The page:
Sensory pollution and it’s impact on leadership

I’ve been thinking lately about pollution. This time, not pollution in the environmental sense, which is how man-made items contaminate the environment. Instead, I’ve been wrestling lately with another kind of pollution.

Leaders face so many distractions, which can pollute or contaminate the mind. Let’s call this “Sensory pollution,” a phenomenon that has been extensively studied in animals, but has a very important impact on leaders as well.

Some culprits of sensory pollution are social media, the 24-hour news cycle, and other value-subtracting stimuli. Sites like Twitter and Facebook are filled with garbage dopamine and cortisol hits. From a sensory perspective, social media contaminates my sense of sight and my sense of touch, reflexively scrolling through my news feed passing by the minutes looking for the next hit.

In fact, my phone is filled with distracting sensory pollution, engaging the sense of touch to select and scroll, the sight of an application opening up and having unread messages, and the sound of someone trying to reach me through the “ding” from the speaker. Just waking up in the morning can be a sensory pollution minefield.

Then there can be the pollution from draining relationships at work. The never ended meetings that do not reach next steps or a logical conclusion can also pollute the mind and cause a leader to focus on trivial tasks, putting out fires, and pure survival.

Finally, there’s pollution through the sense of taste. For example, when I am stressed, I know that I reach for items that contaminate my body including fast food, fried food, and sweets.

My point in sharing the concept of sensory pollution is that all of these things contaminate the mind and make a leader less impactful and effective.

At their core, leaders are responsible for three things:

1) IMPACT – Having an impact on the core measures and outputs for the business

2) LEGACY – Treating other people, including team members, colleagues, and senior leadership, well and with respect.

3) SANITY – Preserving their own sanity by managing the commitment and emotional investments that come with being a leader.

Does sensory pollution actually advance any of these three areas of focus? If, for example, knowing what is going on in the world is a part of your job, how might you minimize the noise of news cycle punditry to reduce sensory pollution?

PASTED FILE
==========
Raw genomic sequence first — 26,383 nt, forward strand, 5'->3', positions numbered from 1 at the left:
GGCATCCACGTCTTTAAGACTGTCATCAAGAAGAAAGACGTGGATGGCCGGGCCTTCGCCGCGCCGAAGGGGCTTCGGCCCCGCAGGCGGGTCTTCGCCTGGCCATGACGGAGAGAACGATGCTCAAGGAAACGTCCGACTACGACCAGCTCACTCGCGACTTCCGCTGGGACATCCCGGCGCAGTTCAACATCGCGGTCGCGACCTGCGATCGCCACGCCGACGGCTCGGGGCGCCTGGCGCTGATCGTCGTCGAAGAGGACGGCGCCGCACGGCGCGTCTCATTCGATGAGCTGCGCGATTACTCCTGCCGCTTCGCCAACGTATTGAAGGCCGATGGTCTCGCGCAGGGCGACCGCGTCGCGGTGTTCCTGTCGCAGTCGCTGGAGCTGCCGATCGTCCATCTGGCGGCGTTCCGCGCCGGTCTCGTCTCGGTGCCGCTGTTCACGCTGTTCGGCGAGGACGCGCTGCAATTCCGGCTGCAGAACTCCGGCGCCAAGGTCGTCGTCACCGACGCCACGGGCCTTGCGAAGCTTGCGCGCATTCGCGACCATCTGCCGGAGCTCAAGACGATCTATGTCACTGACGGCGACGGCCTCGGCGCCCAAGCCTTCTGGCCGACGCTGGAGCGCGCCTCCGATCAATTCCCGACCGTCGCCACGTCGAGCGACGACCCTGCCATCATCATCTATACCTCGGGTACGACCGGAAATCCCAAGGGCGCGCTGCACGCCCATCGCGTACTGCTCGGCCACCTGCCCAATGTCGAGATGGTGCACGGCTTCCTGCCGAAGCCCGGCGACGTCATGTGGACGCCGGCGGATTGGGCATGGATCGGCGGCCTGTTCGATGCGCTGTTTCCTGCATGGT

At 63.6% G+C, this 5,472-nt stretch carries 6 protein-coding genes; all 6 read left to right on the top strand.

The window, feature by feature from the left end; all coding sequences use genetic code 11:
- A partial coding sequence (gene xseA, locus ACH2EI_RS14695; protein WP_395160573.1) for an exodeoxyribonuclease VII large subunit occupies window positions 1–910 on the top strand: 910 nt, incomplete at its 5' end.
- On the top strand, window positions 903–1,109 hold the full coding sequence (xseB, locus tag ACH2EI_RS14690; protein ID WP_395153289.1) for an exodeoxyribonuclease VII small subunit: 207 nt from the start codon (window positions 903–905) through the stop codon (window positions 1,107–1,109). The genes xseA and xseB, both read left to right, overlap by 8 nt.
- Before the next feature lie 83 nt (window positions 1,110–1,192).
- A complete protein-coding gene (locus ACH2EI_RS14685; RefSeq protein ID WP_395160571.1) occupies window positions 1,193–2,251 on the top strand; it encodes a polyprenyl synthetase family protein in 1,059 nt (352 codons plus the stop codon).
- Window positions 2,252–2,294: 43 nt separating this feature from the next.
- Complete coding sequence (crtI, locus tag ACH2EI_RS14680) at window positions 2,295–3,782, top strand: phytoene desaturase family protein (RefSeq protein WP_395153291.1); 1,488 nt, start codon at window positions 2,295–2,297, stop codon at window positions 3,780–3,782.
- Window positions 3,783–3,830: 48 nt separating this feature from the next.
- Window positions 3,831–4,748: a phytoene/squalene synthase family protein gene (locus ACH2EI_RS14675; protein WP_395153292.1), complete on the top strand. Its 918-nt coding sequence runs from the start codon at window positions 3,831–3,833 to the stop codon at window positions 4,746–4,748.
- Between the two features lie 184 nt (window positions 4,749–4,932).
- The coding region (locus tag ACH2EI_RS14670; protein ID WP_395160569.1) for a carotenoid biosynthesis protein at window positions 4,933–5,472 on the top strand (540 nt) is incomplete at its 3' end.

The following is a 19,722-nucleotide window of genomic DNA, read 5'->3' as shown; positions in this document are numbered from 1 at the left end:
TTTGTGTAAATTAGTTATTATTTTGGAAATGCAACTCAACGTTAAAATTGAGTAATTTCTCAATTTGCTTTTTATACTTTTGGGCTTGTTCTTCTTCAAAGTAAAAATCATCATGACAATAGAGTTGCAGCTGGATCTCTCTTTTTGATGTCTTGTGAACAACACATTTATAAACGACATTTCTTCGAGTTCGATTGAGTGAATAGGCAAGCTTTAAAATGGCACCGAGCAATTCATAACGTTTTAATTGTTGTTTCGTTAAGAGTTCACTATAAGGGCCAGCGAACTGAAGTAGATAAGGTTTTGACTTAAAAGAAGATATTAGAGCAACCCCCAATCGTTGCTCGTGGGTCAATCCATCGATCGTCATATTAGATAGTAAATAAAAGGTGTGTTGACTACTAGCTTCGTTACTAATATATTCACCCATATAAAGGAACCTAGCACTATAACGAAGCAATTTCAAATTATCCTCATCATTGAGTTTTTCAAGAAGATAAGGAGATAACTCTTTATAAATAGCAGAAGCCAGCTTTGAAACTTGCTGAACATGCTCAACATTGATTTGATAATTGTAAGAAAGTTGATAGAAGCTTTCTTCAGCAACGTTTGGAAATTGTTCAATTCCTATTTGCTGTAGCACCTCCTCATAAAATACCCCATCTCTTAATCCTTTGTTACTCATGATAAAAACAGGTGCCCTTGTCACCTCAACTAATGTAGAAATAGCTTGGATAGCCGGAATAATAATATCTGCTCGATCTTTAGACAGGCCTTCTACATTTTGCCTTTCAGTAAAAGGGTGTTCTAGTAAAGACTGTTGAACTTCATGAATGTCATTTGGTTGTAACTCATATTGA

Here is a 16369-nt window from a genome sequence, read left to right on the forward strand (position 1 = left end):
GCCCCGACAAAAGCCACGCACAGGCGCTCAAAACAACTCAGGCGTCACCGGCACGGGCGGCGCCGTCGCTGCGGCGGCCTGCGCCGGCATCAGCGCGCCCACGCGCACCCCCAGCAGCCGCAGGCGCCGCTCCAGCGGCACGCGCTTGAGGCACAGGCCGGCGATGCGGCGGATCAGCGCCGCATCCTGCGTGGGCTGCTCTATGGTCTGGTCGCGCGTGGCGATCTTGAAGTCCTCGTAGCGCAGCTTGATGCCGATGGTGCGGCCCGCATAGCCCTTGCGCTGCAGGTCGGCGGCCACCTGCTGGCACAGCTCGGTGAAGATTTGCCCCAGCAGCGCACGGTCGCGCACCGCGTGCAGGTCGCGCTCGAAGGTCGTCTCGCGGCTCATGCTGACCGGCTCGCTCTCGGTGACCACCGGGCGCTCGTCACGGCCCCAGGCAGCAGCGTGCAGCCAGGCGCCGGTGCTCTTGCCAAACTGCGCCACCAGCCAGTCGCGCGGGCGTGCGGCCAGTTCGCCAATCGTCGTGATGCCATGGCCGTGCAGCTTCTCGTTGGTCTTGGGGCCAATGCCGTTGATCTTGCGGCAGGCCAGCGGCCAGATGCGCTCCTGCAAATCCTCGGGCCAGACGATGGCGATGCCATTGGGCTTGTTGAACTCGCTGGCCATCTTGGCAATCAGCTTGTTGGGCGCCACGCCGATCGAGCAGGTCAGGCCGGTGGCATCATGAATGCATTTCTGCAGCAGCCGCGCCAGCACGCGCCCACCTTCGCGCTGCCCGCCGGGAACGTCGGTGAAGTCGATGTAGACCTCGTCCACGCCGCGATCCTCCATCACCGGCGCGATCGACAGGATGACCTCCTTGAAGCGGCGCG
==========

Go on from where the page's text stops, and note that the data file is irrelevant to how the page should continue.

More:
The answer lies in lessons from the Stoics, among others. Part of preserving a leader’s sanity is to quiet the mind and be able to focus even in the face of distraction. It is one of the most difficult parts of leadership but also one of the most essential.

Ryan Holiday, a modern student of and prolific writer about Stoic philosophy has been a core resource in my leadership practice to learn how to reduce sensory pollution.

In a recent tweet, Holiday shared:

In addition, you can reduce sensory pollution by not checking your phone within one-hour of waking up in the morning, practicing some form of meditation, and developing non-work relationships in your life that do not mind listening to you reflect or vent on hard issues (pro-tip, someone with a long commute is generally excited to spend time with you on the phone).

Sensory pollution is one of the biggest risks for leaders and must be managed to preserve a leader’s impact, legacy and sanity. Work environments, and its values and behaviors, should make an effort to significantly reduce sensory pollution in order to drive its most important outcomes.

KEY TAKEAWAYS: Sensory pollution for leaders are the things that contaminate your mind, make you reactive, and drain your energy. It is not as simple as going cold-turkey on negative stimuli. Leaders must have a routine or mitigation strategies to filter out the contaminants and focus on the three main aspects of being a leader – your impact, your legacy, and your sanity.

Ten rules for being human

The year I graduated from college, I was looking for a good way to stay in shape. I enrolled in martial arts classes at the Black Belt Martial Arts Center. The gym was an almost magical place where the instructors were always positive, but were simultaneously always pushing me out of my comfort zone and encouraging me to test my physical limits. It was not only the best exercise I’ve ever gotten, but it was so good for my mental health as well. I miss martial arts and plan to pick it back up.

Before one of our classes, Master RJ Lee shared, “The Ten Rules for Being Human” by Cherie Carter Scott, which are posted below.

I have these rules and the Holstee Manifesto on my desk at work, reminding me every day of some of these basic life truths, which I have found to be important guidance, especially as an adult.

But one of these rules in particular have been coming up for me repeatedly lately as I observe the world and, more specifically, as I lead a change management effort. Rule #7 has manifested itself several times this year in meetings, phone calls, and the occasional hostile or nasty email. At its basic level, I interpret #7 much like the concept of projection in psychology.

In Psychology Today, projection is described this way: “Unconscious discomfort can lead people to attribute unacceptable feelings or impulses to someone else to avoid confronting them. Projection allows the difficult trait to be addressed without the individual fully recognizing it in themselves.”